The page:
Jesus commands us to together partake of the bread and the cup in remembrance of Him, and so that is why we celebrate Lord’s Supper. We see this in a few different passages (Matt. 26:26-29; Mk. 14:22-25; Lk. 22:17-20; 1 Cor. 11:23-25).
We partake together and first remember Jesus’ propitiatory death for us and so the Lord’s supper causes us to reflect on the past. Second, the Lord’s Supper causes us to reflect on the current fellowship we together experience through union with Christ. And third, we look ahead to the future when we shall feast with Jesus after His return (we “proclaim the Lord’s death until he comes,” 1 Cor. 11:26). Scripture also points us to the importance of self-examination so that we do not take the Lord’s Supper in an unworthy manner and thus bring condemnation upon ourselves (1 Cor. 11:28ff).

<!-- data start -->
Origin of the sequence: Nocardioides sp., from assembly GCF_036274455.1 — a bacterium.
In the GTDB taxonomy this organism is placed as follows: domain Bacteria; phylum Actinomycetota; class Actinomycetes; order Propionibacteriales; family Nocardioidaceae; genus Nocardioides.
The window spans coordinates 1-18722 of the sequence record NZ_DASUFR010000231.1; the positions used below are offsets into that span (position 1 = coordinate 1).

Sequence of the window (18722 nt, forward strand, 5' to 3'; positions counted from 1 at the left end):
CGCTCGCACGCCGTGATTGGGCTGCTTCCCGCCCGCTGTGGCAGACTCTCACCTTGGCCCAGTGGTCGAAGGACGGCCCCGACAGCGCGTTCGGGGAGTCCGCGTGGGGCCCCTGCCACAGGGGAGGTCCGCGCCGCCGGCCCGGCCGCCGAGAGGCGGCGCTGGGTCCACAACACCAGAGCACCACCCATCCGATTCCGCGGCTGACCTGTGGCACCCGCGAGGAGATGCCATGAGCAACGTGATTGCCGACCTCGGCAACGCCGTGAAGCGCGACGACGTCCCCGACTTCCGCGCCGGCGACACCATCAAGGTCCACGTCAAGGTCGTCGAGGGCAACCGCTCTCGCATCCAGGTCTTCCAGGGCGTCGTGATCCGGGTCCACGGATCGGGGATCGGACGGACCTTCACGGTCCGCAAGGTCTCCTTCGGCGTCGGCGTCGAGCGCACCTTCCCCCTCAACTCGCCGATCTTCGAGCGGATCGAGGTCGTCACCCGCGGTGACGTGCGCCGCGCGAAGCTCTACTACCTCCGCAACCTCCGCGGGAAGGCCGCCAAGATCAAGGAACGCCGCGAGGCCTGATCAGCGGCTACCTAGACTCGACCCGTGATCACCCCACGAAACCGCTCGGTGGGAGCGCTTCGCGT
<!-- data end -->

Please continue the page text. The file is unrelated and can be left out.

The New City Catechism says, “Christ commanded all Christians to eat bread and to drink from the cup in thankful remembrance of him and his death. The Lord’s Supper is a celebration of the presence of God in our midst; bringing us into communion with God and with one another; feeding and nourishing our souls. It also anticipates the day when we will eat and drink with Christ in his Father’s kingdom” (Q46).
The Lord’s Supper is a beautiful and amazing picture of the gospel for us. Jesus’ body was broken and His life was poured out so that we could have life. When we partake of the Lord’s Supper we are reminded of the amazing truth that Jesus—God in flesh—is the Lamb of God that takes away our sin. The Holy Spirit uses the God-ordained and Christ instituted means of the Lord’s Supper to help us remember with thankfulness Christ’s finished work on the cross.